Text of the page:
Nowhere does the challenge of climate change manifest more acutely and urgently than in African agriculture.
“Climate change is real and threatens crop and livestock systems, impacting agricultural businesses and undermining livelihoods,” says Esther Zulu, a farmer and community leader from Zambia’s Nyimba District.
However, with the African population projected to reach 2.5 billion by 2050, there is a pressing need to enhance their capacity to produce nutritious food and meet the growing demands. It’s critical for Africa’s broader socioeconomic development that agriculture can adapt and become more resilient under climate change.
This is a strategic priority for African governments, the continent’s regional organizations and the African Union.
Similarly, digital technologies have a crucial role to play in addressing the limitations of existing extension services and meeting the evolving needs of farmers. These technologies offer valuable solutions to enhance labor and land productivity and provide real-time monitoring of climate risks, enabling proactive measures for building resilience.
But to date, too little has been achieved in realizing the full potential of Africa’s National Agricultural Research Systems, who bring together public and private research organizations who often lead research in agriculture for development.
With a 2030 strategy focused on advancing the transformation of food, land, and water systems in a climate crisis, CGIAR already plays a vital role in strengthening the agriculture research architecture in Africa.
But we know more can be done to "connect-the-dots" that link science, policy, and action. We need to move faster in getting CGIAR innovations out of labs and into fields, in the hands of farmers.
A new vision for scaling CGIAR innovation
on a larger and more ambitious scale.
Traditionally, the funding for fostering collaboration between CGIAR centers has primarily relied on contributions from international donors, whereas Africa's regional and national programs have often been financed through the budgets of African governments.
But in 2019, following the United Nations Climate Action Summit, the World Bank Group approved $60 million for Accelerating Impacts of CGIAR Climate Research for Africa (AICCRA) through its International Development Association (IDA).
The ambition was to catalyze stronger ties between CGIAR scientists and researchers with African food producers, policymakers, private sector leaders, community champions, media, and other stakeholders critical to the transformation of African agriculture.
And so far, it’s working.
“Accelerating the rollout and scaling of what we already know to work well to bolster food security must be our priority,” says Dr. Abdou Tenkouano, Director of the West and Central African Council for Agricultural Research and Development (CORAF), one of many national, regional, and continental partners in Africa supported in the AICCRA project.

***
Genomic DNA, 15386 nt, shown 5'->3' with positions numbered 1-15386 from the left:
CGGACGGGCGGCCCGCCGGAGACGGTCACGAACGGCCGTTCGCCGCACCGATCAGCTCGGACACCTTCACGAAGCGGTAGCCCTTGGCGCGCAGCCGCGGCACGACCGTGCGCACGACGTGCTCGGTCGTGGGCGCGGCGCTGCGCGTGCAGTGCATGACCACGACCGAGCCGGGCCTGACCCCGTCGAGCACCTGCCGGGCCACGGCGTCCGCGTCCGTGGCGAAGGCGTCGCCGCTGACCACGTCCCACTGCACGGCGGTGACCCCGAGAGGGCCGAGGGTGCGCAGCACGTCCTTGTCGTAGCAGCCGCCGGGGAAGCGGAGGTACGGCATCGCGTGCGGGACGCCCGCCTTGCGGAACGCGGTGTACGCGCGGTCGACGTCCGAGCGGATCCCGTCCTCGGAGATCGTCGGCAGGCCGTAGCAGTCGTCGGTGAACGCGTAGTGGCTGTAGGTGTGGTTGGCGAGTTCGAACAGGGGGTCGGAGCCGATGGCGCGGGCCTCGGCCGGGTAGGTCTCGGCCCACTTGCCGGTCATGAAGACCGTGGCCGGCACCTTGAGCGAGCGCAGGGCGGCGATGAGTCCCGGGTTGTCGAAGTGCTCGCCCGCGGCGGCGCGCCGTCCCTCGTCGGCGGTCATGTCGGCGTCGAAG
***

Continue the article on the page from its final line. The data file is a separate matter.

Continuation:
It’s reached nearly three million farmers so far, and has shown how to work with an array of partners to scale "climate-smart" agriculture, utilizing the technologies, tools, and training (and even TV shows) needed to scale innovation.
In Mali, for example, more than 100,000 rice farmers improved yields (up 0.9 tons per hectare) and profits (up USD 320 per hectare) and now apply nutrients more efficiently. This is thanks to a bundle of short-duration rice varieties, services for mechanized farming and an Android app called RiceAdvice which provides farm-specific, locally relevant climate information to the farmers.
Through training programs delivered on a regional scale, AICCRA has expanded access to (and the use of) a state-of-the art seasonal weather forecasting system known as “NextGen” to 17 countries and the regional climate centers that cover West Africa and East Africa, aligning to AICCRA’s ambition of expanding—for all farmers—to agriculture advisory services that are based on high-quality climate information.
AICCRA has partnered with 16 African universities to include climate-smart agriculture and climate information services like NextGen into the content of their curricula, ensuring that—once scaled—these innovations are sustainable and even inspire a new generation of climate forecasters.
AICCRA’s approach solves what many have argued is a "missing middle" between science, technology, and innovation on one hand, and viable and sustainable climate on the other, especially when delivered on a large scale where such action must navigate complex economic and social challenges.
AICCRA has made important progress in forging relationships of trust and collaboration public and private sectors—and crucially farming communities too—enabling CGIAR scientific resources to be used in policy and practice.
It strengthens the scientific foundations which guide investments by African governments in adapting to climate change, meanwhile setting out a blueprint for CGIAR engagement with African partners as it undertakes an ambitious transformation.
And with hopes high for a new "Global Goal on Adaptation" to be agreed by the global community this year, AICCRA also offers lessons that go can go far beyond Africa.
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